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Tue 27 May 2008 02:18 AM

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GCC hopes for EU trade pact by year end

Two sides say they are 'closer than ever' to a conclusion after 18 years of talks.

States of the GCC hope to sign a long-awaited free trade agreement with the EU by the end of the year, the chairman of the organisation said on Monday.

Qatari Minister of State for Foreign Affairs Ahmad Abdullah Al-Mahmood said after talks with EU officials in Brussels that after 18 years, the two sides were now "very close" to concluding the agreement.

"According to what the experts told us, at the end of June I think they will find a solution and it will be signed by the end of the year. I hope so."

Abdullah Al-Attiyah, secretary general of the GCC, added: "We would like to see this negotiation on the FTA concluded soon."

EU External Relations Commissioner Benita Ferrero-Waldner said the two sides had made very good progress and were now "closer than ever” to a conclusion.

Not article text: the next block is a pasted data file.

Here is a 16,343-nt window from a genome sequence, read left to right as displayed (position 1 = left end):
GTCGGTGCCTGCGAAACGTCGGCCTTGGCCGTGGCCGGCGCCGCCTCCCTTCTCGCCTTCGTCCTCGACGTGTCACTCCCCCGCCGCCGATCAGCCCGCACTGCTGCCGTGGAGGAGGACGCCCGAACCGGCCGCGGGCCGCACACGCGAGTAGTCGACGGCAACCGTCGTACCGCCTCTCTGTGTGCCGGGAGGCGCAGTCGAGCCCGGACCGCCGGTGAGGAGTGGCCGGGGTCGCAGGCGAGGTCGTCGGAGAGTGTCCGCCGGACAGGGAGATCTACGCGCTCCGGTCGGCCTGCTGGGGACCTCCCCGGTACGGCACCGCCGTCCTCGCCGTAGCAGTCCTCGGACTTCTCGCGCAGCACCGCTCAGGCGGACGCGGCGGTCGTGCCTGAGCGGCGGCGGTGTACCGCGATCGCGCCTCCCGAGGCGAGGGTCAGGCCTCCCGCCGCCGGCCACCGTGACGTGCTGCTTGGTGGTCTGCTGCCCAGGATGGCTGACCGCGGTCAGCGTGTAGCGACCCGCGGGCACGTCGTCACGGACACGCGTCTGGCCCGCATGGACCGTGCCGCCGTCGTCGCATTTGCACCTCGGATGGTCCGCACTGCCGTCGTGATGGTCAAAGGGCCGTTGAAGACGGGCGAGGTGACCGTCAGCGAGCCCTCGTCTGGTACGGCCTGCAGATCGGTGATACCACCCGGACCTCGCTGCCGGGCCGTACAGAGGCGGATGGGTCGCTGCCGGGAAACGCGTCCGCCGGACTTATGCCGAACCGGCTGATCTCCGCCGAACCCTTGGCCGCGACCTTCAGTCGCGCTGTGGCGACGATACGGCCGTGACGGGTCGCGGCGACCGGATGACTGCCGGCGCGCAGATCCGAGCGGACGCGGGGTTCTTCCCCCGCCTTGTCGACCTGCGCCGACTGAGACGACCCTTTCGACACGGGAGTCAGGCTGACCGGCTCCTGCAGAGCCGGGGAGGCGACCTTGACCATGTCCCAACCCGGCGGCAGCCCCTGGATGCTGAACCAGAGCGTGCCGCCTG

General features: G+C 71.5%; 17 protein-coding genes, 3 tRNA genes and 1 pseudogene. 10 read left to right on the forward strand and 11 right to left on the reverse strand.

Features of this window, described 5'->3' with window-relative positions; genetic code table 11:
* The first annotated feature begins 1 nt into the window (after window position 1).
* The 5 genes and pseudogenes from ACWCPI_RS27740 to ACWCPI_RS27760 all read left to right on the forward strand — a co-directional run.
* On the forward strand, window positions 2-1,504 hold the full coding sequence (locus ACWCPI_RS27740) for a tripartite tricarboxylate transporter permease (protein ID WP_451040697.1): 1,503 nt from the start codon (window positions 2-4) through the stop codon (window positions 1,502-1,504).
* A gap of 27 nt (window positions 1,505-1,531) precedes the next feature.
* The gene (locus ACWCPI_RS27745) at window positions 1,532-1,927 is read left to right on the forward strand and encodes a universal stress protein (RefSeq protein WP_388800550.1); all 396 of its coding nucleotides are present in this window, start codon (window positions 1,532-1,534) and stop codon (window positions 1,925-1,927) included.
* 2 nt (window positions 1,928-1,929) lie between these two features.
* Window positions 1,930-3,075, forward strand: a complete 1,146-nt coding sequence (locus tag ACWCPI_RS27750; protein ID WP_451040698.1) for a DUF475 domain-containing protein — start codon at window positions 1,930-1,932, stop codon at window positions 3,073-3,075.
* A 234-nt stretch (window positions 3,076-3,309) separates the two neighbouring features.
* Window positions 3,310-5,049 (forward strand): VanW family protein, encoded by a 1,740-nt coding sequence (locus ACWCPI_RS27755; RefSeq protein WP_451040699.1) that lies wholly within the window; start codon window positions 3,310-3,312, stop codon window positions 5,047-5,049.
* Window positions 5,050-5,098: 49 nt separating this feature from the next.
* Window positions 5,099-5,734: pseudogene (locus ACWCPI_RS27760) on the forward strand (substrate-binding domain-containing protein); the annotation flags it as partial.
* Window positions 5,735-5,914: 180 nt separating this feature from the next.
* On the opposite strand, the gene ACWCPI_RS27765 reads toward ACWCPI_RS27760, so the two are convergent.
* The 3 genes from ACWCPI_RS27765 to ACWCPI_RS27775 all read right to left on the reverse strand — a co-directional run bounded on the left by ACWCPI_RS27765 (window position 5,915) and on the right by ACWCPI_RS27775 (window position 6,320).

"We have to work closer together to reach a conclusion," she said, adding that it was her conviction that the two sides needed to be more ambitious in their relations.

She said a number of "very technical questions" remained to be settled, including in the area of export duties.

Earlier this year Al-Attiyah expressed frustration at the length of time it had taken to negotiate the agreement, blaming "endless" conditions by the European bloc.

He complained that while EU companies won very big contracts in the Gulf Cooperation Council countries, they could not export their products to European markets.

Talks between the group and the EU began in 1990 but were slowed by the GCC agreeing only in 1999 to move towards forming a customs union and a new EU negotiating strategy adopted in 2001 to include the services sector in the talks.

The European Commission said in January 2006 it expected to complete the trade agreement "in the near future".

As well as seeking to boost trade and investment, the agreement would also cover political issues such as human rights, illegal immigration and the fight against terrorism. (Reuters)